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Topic: Are those variances equal?
Replies: 1   Last Post: Jul 1, 2006 11:40 AM

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Stephen Montgomery-Smith

Posts: 2,351
Registered: 12/6/04
Re: Are those variances equal?
Posted: Jul 1, 2006 11:40 AM
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Konrad Viltersten wrote:
>>>Suppose you start off with this expression.
>>>V[W_t / t^2]
>>>and you wish to show that it tends towards 0 as t->oo.
>>>
>>>What we tried is this rephrasal.
>>>(1/t) * V[W_t / t]
>>>Does it hold?
>>>
>>>And then, is it possible to use the fact that
>>>lim t->oo (W_t / t) = 0 (a.s.)
>>>and do a rewriting as follows?
>>>
>>>lim t->oo (V[W_t / t]) = V[lim t->oo (W_t / t)]

>>
>>1. V(a W_t) = a^2 V(W_t) for any scalar a.

>
>
> True, but how does it work if we have a process, let's
> say a Wiener process like {W_t/t}_t>=0. Is it still OK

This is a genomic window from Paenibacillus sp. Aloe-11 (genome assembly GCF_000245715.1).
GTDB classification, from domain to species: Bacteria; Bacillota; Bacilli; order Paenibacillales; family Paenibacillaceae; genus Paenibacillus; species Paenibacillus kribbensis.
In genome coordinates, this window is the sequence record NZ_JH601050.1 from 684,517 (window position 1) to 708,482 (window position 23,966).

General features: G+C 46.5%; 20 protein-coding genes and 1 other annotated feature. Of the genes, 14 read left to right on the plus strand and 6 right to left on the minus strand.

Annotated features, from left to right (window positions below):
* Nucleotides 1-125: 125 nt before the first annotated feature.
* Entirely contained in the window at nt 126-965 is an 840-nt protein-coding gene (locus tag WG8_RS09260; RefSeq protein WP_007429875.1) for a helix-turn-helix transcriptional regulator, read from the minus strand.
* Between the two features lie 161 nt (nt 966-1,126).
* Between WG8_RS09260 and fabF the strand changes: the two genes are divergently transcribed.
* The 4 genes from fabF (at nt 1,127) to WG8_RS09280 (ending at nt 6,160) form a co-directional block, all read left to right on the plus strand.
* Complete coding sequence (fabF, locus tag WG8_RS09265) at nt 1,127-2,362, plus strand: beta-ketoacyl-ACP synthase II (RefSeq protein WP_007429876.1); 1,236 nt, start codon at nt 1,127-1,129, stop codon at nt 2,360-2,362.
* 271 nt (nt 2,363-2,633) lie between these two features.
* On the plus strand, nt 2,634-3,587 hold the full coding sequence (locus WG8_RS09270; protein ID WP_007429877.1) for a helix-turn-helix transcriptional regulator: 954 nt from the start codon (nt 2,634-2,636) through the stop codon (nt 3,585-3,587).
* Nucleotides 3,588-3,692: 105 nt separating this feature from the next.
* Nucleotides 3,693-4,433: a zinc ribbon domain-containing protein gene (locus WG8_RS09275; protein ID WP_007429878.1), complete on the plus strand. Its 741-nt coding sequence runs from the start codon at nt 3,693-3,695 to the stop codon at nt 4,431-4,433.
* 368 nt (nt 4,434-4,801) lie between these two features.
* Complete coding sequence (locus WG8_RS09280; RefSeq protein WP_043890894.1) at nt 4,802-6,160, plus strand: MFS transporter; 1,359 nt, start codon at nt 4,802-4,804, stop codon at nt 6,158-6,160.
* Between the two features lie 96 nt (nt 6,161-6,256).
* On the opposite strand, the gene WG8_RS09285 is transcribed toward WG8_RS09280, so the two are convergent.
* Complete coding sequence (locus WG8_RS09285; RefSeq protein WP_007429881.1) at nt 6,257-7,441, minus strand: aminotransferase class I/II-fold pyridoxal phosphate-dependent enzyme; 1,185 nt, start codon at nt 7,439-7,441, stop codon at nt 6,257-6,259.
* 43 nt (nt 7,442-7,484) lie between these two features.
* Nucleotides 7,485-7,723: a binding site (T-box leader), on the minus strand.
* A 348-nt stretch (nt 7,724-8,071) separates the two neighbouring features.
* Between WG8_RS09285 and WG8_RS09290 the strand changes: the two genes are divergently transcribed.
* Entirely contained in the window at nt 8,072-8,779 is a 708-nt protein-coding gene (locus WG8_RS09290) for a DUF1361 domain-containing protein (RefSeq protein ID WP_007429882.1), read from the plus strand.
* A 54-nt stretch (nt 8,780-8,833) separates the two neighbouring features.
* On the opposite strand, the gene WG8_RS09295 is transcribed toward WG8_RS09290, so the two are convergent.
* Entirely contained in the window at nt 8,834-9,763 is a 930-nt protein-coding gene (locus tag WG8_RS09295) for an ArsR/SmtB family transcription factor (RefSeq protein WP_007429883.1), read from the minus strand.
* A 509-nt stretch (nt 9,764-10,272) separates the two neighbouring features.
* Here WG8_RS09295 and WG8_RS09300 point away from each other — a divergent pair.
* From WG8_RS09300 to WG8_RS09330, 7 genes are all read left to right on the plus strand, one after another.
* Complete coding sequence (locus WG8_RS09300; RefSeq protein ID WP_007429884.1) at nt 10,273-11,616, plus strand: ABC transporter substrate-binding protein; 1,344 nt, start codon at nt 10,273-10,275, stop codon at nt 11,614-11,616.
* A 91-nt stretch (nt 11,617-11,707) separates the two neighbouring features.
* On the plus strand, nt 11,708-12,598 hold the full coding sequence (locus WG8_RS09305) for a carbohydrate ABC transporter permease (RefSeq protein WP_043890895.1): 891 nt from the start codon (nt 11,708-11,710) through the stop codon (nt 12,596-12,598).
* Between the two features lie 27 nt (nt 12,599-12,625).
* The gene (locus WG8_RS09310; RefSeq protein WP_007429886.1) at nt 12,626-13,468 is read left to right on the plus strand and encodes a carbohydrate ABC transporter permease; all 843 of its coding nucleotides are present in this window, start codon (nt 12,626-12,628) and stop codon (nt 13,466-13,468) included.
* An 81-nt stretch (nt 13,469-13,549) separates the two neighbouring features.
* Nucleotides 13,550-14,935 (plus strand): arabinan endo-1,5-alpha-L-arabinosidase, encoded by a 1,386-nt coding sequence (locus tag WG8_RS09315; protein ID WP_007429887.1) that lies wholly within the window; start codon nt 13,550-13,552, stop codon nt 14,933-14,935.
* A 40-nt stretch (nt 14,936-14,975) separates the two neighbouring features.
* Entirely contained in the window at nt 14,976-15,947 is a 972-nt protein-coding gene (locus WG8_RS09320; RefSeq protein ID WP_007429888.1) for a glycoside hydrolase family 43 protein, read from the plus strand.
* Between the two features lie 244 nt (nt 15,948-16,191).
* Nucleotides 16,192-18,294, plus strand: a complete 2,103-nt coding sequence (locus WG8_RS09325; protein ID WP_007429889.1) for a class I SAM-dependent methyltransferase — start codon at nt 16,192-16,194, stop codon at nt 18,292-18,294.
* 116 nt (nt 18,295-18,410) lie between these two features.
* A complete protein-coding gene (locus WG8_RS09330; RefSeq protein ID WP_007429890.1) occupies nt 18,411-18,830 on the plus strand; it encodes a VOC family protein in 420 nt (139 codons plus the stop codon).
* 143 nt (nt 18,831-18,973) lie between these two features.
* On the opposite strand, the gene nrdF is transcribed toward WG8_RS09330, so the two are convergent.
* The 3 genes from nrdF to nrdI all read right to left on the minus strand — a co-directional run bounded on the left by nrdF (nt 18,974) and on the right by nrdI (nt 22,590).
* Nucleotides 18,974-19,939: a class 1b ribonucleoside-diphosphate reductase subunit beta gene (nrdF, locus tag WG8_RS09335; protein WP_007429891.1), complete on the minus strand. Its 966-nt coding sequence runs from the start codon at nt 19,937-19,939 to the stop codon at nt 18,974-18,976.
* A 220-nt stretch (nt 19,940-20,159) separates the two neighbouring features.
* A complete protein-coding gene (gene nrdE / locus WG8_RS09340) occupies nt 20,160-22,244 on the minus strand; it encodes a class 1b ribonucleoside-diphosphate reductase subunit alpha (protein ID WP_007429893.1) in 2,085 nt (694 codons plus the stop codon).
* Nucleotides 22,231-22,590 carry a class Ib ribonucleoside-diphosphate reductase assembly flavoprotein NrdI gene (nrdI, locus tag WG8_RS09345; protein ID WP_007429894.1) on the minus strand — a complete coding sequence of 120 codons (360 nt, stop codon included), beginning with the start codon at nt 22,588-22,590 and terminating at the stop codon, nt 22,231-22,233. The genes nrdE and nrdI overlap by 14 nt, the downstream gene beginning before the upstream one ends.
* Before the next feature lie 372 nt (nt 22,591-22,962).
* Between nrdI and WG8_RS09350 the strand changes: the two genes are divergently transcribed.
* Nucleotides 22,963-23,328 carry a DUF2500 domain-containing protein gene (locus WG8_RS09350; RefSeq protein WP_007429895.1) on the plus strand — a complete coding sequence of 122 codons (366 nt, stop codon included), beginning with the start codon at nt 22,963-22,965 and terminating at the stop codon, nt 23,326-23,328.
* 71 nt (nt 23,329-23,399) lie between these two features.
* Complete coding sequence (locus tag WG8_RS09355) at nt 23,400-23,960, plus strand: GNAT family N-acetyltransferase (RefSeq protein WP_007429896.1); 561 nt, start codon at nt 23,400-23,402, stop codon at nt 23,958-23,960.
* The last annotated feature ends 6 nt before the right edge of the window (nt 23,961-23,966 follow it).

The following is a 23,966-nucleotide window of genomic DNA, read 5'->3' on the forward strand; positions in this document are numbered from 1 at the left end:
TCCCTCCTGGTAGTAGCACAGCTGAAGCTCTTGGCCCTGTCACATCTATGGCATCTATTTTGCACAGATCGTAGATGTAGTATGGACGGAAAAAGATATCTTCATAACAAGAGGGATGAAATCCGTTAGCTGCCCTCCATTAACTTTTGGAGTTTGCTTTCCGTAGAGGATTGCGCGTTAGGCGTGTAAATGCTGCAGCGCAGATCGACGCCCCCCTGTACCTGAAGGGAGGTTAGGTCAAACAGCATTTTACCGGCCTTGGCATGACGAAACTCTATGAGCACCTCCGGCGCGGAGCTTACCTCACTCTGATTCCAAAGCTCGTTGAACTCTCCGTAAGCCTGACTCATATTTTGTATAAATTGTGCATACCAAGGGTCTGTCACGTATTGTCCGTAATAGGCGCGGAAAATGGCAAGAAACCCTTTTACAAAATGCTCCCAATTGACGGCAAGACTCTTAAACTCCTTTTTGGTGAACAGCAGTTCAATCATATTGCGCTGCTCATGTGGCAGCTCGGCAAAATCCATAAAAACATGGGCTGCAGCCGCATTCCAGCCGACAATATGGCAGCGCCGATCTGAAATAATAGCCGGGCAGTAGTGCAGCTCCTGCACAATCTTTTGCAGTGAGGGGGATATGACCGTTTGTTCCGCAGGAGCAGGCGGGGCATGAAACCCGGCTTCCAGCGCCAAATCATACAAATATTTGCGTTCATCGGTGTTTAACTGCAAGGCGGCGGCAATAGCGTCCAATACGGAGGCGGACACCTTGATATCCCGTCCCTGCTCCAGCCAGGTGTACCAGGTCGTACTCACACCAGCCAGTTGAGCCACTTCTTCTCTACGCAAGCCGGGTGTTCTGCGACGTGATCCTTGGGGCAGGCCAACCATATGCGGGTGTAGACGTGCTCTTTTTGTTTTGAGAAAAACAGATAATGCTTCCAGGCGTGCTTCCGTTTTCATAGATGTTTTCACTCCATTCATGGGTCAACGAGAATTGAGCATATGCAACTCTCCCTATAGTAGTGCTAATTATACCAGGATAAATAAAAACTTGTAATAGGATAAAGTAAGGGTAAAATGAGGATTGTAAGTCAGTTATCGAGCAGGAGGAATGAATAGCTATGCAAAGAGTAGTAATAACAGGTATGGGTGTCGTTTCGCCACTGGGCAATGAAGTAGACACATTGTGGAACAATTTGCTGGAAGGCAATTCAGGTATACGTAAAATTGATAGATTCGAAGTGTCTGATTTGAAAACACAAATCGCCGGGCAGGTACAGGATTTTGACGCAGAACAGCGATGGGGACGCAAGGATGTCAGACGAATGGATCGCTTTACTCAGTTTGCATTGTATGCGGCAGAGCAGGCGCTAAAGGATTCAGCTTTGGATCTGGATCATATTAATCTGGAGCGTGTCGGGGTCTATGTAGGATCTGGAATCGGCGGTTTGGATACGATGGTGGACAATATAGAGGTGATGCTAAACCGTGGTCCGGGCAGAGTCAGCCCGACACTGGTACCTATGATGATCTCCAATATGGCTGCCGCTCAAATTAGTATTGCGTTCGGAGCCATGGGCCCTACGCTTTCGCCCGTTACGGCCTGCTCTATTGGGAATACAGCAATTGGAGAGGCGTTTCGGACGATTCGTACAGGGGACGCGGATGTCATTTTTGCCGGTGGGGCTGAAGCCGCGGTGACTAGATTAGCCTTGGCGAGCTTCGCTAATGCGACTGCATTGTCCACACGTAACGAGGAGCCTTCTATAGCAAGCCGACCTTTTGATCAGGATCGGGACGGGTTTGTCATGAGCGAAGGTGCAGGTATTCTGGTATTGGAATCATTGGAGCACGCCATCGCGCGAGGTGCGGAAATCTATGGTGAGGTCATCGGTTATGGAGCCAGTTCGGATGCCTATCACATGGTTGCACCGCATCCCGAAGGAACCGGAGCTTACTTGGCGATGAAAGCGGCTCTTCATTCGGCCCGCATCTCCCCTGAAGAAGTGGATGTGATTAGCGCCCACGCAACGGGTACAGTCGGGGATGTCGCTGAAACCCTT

> to regard the t as a scalar? I'd say so, because it's a
> deterministic value but i'm a little unsure...


Yes, it makes no difference. The important thing is that t does not
depend upon w (the variable denoting the probability space).

>>2. Convergence a.s. cannot be converted to convergence in variance
>>without some kind of "dominated convergence."

>
>
>
> Allright, i take that as a "definitely maybe". I'll look into
> what condition i have and hopefully something will pop-up.


It is quite often possible to make these things work, but it isn't
automatic or necessarily straightforward. But, for example, if W_t is a
Weiner process, you even have an explicit formula.



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